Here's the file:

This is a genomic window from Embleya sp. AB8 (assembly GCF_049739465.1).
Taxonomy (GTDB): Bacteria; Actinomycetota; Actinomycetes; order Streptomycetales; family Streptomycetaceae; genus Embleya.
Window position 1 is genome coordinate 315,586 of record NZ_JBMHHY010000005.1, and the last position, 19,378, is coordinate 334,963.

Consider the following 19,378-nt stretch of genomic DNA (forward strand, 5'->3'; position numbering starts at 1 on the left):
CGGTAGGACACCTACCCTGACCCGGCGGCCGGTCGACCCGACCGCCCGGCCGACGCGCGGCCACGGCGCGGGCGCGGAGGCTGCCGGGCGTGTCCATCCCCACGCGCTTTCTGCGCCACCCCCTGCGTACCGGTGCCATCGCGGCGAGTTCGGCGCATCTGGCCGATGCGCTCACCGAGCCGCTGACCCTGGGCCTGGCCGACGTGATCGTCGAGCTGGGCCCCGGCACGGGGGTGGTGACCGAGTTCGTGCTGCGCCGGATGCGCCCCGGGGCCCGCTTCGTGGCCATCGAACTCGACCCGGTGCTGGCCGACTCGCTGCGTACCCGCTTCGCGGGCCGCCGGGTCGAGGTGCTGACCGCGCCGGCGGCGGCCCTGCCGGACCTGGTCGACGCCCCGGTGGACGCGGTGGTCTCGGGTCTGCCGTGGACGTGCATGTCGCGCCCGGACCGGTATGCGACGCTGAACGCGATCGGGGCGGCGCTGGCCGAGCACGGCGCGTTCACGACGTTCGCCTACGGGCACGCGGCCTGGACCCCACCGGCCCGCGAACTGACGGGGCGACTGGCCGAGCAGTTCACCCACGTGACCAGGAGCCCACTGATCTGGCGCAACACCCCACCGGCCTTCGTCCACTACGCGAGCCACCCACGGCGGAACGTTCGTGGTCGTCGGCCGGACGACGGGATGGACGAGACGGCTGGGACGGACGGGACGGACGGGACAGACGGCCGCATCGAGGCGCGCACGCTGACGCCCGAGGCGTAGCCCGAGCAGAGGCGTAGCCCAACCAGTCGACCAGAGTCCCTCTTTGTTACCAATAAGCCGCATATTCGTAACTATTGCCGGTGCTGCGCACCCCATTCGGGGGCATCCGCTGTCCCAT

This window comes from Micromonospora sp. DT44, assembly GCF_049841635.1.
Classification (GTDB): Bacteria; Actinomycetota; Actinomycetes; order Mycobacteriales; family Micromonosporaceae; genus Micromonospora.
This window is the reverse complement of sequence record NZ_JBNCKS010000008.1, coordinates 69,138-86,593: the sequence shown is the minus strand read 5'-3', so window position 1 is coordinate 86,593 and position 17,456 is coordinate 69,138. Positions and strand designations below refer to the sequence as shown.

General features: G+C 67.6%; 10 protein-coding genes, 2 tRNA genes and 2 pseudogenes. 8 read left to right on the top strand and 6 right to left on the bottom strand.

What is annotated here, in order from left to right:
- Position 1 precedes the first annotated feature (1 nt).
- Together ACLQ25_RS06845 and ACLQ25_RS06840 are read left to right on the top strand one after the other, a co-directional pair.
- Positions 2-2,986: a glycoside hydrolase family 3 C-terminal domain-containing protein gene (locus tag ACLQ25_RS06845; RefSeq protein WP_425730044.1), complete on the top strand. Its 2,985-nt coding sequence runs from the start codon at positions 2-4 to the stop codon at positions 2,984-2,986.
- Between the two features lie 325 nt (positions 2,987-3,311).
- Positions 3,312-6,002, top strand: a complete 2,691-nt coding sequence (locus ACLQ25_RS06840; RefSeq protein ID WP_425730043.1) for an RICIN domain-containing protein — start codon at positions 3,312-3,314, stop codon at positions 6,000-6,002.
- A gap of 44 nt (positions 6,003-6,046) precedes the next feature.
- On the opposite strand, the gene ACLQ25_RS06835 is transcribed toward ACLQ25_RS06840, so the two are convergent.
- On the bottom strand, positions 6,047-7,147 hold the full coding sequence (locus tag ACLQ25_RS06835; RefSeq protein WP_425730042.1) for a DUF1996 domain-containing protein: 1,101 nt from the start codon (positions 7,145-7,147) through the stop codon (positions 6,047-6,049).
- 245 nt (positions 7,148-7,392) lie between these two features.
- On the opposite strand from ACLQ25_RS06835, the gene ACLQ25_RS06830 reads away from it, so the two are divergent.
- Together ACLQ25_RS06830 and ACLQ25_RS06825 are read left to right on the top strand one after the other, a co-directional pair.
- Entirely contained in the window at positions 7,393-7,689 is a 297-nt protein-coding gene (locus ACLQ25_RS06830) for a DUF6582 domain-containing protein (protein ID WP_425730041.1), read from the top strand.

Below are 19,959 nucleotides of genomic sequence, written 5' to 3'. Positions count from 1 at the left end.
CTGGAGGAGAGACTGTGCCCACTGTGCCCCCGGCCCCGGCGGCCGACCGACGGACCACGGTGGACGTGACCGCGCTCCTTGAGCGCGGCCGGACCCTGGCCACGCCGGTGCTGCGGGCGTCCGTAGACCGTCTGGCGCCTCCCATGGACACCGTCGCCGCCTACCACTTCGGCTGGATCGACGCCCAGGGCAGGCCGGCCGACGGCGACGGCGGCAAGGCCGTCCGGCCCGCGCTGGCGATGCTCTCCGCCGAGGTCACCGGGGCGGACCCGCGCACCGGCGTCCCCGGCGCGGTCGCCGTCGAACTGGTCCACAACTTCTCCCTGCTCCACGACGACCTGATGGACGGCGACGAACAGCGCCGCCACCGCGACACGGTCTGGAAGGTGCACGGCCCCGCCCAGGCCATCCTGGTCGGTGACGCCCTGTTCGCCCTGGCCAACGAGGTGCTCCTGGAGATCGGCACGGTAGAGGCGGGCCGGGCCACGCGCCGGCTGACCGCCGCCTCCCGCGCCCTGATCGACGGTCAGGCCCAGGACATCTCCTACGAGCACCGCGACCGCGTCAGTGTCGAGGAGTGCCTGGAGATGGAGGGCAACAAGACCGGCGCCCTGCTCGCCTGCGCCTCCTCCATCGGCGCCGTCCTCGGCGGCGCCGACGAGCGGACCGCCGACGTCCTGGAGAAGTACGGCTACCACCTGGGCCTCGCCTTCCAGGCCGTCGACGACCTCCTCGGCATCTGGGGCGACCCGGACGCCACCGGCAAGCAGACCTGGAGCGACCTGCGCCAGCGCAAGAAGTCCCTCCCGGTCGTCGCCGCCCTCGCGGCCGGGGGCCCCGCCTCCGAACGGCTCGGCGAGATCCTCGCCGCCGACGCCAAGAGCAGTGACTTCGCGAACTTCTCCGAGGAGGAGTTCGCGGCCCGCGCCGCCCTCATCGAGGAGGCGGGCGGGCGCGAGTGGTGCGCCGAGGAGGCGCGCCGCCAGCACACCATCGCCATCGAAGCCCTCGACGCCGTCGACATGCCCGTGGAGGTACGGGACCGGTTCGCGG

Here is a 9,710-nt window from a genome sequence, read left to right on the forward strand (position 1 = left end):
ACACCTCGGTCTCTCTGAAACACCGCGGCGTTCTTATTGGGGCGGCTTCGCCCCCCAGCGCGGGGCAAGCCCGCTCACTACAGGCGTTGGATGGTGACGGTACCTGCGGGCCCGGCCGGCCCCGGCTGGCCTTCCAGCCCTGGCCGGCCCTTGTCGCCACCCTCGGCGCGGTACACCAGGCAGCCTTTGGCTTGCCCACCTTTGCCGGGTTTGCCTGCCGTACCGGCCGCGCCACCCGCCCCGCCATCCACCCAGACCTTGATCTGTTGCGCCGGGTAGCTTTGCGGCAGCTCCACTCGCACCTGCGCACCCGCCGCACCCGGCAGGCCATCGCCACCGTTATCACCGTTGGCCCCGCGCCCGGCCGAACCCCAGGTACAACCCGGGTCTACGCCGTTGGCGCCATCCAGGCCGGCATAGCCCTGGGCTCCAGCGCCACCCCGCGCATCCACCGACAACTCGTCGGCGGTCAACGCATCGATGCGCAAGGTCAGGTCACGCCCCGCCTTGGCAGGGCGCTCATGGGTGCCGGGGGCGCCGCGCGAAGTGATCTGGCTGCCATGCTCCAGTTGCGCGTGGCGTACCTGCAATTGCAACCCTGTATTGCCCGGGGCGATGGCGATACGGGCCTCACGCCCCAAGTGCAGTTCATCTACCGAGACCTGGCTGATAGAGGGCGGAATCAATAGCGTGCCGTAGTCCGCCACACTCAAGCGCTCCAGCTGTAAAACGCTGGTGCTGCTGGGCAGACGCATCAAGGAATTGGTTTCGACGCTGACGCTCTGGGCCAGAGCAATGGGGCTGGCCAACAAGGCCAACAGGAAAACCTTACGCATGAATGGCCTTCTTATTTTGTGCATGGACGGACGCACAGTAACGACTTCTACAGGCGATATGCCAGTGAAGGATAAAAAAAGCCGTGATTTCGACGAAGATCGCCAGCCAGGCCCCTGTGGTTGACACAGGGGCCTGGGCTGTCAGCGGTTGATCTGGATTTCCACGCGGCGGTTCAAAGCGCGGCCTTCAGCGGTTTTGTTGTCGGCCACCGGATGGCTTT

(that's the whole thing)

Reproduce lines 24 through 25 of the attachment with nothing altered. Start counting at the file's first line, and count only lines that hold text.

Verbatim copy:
CTGGAGGAGAGACTGTGCCCACTGTGCCCCCGGCCCCGGCGGCCGACCGACGGACCACGGTGGACGTGACCGCGCTCCTTGAGCGCGGCCGGACCCTGGCCACGCCGGTGCTGCGGGCGTCCGTAGACCGTCTGGCGCCTCCCATGGACACCGTCGCCGCCTACCACTTCGGCTGGATCGACGCCCAGGGCAGGCCGGCCGACGGCGACGGCGGCAAGGCCGTCCGGCCCGCGCTGGCGATGCTCTCCGCCGAGGTCACCGGGGCGGACCCGCGCACCGGCGTCCCCGGCGCGGTCGCCGTCGAACTGGTCCACAACTTCTCCCTGCTCCACGACGACCTGATGGACGGCGACGAACAGCGCCGCCACCGCGACACGGTCTGGAAGGTGCACGGCCCCGCCCAGGCCATCCTGGTCGGTGACGCCCTGTTCGCCCTGGCCAACGAGGTGCTCCTGGAGATCGGCACGGTAGAGGCGGGCCGGGCCACGCGCCGGCTGACCGCCGCCTCCCGCGCCCTGATCGACGGTCAGGCCCAGGACATCTCCTACGAGCACCGCGACCGCGTCAGTGTCGAGGAGTGCCTGGAGATGGAGGGCAACAAGACCGGCGCCCTGCTCGCCTGCGCCTCCTCCATCGGCGCCGTCCTCGGCGGCGCCGACGAGCGGACCGCCGACGTCCTGGAGAAGTACGGCTACCACCTGGGCCTCGCCTTCCAGGCCGTCGACGACCTCCTCGGCATCTGGGGCGACCCGGACGCCACCGGCAAGCAGACCTGGAGCGACCTGCGCCAGCGCAAGAAGTCCCTCCCGGTCGTCGCCGCCCTCGCGGCCGGGGGCCCCGCCTCCGAACGGCTCGGCGAGATCCTCGCCGCCGACGCCAAGAGCAGTGACTTCGCGAACTTCTCCGAGGAGGAGTTCGCGGCCCGCGCCGCCCTCATCGAGGAGGCGGGCGGGCGCGAGTGGTGCGCCGAGGAGGCGCGCCGCCAGCACACCATCGCCATCGAAGCCCTCGACGCCGTCGACATGCCCGTGGAGGTACGGGACCGGTTCGCGG

Here is a 9,710-nt window from a genome sequence, read left to right on the forward strand (position 1 = left end):